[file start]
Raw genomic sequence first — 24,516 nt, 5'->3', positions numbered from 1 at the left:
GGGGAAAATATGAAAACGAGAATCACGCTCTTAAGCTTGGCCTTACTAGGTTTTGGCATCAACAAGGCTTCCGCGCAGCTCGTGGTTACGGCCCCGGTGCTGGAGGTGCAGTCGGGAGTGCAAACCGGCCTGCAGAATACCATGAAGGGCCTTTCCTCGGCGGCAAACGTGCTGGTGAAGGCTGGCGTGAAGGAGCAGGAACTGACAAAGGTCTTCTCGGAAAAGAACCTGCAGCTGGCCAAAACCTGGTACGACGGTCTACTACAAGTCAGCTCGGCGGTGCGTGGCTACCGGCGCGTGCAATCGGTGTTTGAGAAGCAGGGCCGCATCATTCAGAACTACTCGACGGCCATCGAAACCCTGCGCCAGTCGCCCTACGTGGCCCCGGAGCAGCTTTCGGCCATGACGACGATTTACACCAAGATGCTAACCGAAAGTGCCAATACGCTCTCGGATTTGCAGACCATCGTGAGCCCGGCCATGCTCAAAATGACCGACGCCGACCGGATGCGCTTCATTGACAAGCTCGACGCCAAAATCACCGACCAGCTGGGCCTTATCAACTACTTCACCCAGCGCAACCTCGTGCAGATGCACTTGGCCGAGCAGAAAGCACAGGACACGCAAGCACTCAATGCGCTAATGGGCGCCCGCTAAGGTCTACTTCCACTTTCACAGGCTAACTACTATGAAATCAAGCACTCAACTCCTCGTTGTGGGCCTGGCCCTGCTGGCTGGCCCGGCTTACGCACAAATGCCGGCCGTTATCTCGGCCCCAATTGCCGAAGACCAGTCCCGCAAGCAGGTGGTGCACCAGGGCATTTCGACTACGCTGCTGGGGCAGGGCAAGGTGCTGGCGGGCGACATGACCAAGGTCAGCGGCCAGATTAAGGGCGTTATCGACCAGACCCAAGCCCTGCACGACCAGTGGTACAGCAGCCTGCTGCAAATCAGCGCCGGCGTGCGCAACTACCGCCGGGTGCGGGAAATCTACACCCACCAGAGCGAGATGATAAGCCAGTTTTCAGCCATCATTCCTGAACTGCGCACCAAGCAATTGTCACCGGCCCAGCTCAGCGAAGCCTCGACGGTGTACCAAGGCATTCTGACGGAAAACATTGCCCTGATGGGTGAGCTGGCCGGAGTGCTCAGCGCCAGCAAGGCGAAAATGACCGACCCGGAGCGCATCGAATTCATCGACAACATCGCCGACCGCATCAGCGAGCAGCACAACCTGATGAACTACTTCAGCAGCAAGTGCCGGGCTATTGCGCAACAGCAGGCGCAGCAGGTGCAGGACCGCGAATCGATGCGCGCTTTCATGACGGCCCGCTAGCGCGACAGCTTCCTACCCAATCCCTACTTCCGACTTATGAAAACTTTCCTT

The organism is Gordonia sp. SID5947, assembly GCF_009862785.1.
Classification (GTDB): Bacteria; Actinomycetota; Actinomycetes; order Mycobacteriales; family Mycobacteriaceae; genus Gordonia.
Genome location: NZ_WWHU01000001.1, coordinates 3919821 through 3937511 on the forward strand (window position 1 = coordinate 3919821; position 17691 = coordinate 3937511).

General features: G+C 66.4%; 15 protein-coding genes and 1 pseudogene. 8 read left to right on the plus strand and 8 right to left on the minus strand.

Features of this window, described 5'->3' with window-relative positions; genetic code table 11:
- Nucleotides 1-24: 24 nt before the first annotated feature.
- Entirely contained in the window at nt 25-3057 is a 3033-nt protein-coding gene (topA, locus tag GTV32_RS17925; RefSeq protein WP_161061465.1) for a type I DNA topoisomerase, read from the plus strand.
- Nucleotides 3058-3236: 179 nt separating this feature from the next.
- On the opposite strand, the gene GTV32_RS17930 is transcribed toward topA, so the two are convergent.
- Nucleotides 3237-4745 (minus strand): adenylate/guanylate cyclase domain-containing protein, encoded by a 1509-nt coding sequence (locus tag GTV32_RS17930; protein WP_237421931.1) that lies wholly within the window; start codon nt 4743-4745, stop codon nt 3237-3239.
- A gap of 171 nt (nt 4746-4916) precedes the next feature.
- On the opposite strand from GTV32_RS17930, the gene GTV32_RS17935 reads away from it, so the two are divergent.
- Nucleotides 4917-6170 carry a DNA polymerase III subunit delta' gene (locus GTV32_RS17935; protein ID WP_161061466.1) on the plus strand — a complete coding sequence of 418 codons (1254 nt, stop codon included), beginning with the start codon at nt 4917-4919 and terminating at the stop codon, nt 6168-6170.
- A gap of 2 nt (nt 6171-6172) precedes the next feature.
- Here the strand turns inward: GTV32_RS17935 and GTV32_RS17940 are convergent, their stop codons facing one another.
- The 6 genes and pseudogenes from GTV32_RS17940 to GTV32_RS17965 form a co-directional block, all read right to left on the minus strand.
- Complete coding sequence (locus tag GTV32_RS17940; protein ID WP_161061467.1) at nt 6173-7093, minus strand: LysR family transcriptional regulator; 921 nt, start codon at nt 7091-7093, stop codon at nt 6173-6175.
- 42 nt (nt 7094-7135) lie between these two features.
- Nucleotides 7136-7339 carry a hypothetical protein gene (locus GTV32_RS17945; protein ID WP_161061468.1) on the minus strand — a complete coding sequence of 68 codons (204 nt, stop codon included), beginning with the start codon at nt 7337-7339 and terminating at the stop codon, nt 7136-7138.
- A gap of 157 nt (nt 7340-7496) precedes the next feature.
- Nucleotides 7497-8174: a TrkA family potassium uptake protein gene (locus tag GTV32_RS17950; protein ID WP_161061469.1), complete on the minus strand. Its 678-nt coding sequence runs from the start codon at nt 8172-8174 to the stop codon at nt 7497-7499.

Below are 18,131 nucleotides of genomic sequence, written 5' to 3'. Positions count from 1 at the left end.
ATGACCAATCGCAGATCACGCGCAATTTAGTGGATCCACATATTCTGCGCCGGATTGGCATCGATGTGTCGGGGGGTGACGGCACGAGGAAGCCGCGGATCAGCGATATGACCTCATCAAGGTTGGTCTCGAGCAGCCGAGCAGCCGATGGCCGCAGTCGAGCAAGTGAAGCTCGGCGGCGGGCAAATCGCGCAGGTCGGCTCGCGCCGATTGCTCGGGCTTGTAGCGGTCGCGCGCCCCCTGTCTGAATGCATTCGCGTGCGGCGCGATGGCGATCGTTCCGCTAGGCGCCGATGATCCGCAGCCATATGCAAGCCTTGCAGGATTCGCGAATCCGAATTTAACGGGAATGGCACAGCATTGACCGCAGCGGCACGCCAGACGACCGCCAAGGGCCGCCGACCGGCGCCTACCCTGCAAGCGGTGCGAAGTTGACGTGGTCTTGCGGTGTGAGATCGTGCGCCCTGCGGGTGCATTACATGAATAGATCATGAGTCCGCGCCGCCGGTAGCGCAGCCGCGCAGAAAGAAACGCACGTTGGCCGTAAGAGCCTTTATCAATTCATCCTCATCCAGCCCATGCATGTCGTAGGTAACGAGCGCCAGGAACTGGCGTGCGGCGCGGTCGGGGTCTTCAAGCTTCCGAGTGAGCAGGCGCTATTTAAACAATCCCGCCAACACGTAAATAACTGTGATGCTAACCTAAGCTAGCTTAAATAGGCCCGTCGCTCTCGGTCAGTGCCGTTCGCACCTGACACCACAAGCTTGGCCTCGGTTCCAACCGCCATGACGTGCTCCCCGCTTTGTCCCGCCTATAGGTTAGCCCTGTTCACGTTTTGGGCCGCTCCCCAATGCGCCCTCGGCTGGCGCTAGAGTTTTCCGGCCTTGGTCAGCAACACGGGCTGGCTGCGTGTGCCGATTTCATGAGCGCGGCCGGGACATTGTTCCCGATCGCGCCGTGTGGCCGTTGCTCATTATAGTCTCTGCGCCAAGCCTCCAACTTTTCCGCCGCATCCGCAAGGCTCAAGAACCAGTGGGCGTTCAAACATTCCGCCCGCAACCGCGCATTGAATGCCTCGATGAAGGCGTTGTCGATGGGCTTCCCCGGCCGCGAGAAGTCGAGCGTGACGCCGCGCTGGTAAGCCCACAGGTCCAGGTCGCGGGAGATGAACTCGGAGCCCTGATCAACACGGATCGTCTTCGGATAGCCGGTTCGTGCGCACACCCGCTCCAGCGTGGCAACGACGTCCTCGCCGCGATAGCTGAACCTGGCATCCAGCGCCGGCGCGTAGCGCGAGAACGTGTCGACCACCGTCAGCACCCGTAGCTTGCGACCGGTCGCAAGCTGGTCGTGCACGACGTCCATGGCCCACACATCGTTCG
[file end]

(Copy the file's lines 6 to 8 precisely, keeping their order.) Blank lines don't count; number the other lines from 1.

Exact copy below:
General features: G+C 66.4%; 15 protein-coding genes and 1 pseudogene. 8 read left to right on the plus strand and 8 right to left on the minus strand.

Features of this window, described 5'->3' with window-relative positions; genetic code table 11:
- Nucleotides 1-24: 24 nt before the first annotated feature.